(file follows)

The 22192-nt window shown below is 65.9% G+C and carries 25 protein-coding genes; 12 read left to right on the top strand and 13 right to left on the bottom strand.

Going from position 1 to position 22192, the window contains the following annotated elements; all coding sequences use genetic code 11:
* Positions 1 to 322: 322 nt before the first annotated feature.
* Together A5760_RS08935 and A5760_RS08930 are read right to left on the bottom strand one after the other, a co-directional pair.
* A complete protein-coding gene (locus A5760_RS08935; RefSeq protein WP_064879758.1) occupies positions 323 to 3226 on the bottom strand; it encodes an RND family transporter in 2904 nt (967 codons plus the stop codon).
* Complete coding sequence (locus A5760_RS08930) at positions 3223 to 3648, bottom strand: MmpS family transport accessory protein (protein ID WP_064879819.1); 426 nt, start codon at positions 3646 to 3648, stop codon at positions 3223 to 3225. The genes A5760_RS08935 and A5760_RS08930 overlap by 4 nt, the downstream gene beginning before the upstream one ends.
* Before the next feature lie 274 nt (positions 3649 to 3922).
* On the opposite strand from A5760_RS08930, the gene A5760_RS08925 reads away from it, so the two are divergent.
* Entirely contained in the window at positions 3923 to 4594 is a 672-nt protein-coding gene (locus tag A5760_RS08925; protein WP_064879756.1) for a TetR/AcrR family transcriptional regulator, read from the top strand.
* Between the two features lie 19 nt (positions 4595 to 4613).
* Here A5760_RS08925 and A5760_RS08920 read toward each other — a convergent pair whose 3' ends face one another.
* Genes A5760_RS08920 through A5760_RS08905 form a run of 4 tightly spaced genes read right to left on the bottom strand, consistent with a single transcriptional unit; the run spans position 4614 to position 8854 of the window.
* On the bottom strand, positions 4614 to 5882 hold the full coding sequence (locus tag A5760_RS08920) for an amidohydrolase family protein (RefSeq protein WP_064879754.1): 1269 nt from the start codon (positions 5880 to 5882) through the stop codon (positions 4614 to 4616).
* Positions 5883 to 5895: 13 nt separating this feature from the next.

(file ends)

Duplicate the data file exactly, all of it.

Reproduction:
The 22192-nt window shown below is 65.9% G+C and carries 25 protein-coding genes; 12 read left to right on the top strand and 13 right to left on the bottom strand.

Going from position 1 to position 22192, the window contains the following annotated elements; all coding sequences use genetic code 11:
* Positions 1 to 322: 322 nt before the first annotated feature.
* Together A5760_RS08935 and A5760_RS08930 are read right to left on the bottom strand one after the other, a co-directional pair.
* A complete protein-coding gene (locus A5760_RS08935; RefSeq protein WP_064879758.1) occupies positions 323 to 3226 on the bottom strand; it encodes an RND family transporter in 2904 nt (967 codons plus the stop codon).
* Complete coding sequence (locus A5760_RS08930) at positions 3223 to 3648, bottom strand: MmpS family transport accessory protein (protein ID WP_064879819.1); 426 nt, start codon at positions 3646 to 3648, stop codon at positions 3223 to 3225. The genes A5760_RS08935 and A5760_RS08930 overlap by 4 nt, the downstream gene beginning before the upstream one ends.
* Before the next feature lie 274 nt (positions 3649 to 3922).
* On the opposite strand from A5760_RS08930, the gene A5760_RS08925 reads away from it, so the two are divergent.
* Entirely contained in the window at positions 3923 to 4594 is a 672-nt protein-coding gene (locus tag A5760_RS08925; protein WP_064879756.1) for a TetR/AcrR family transcriptional regulator, read from the top strand.
* Between the two features lie 19 nt (positions 4595 to 4613).
* Here A5760_RS08925 and A5760_RS08920 read toward each other — a convergent pair whose 3' ends face one another.
* Genes A5760_RS08920 through A5760_RS08905 form a run of 4 tightly spaced genes read right to left on the bottom strand, consistent with a single transcriptional unit; the run spans position 4614 to position 8854 of the window.
* On the bottom strand, positions 4614 to 5882 hold the full coding sequence (locus tag A5760_RS08920) for an amidohydrolase family protein (RefSeq protein WP_064879754.1): 1269 nt from the start codon (positions 5880 to 5882) through the stop codon (positions 4614 to 4616).
* Positions 5883 to 5895: 13 nt separating this feature from the next.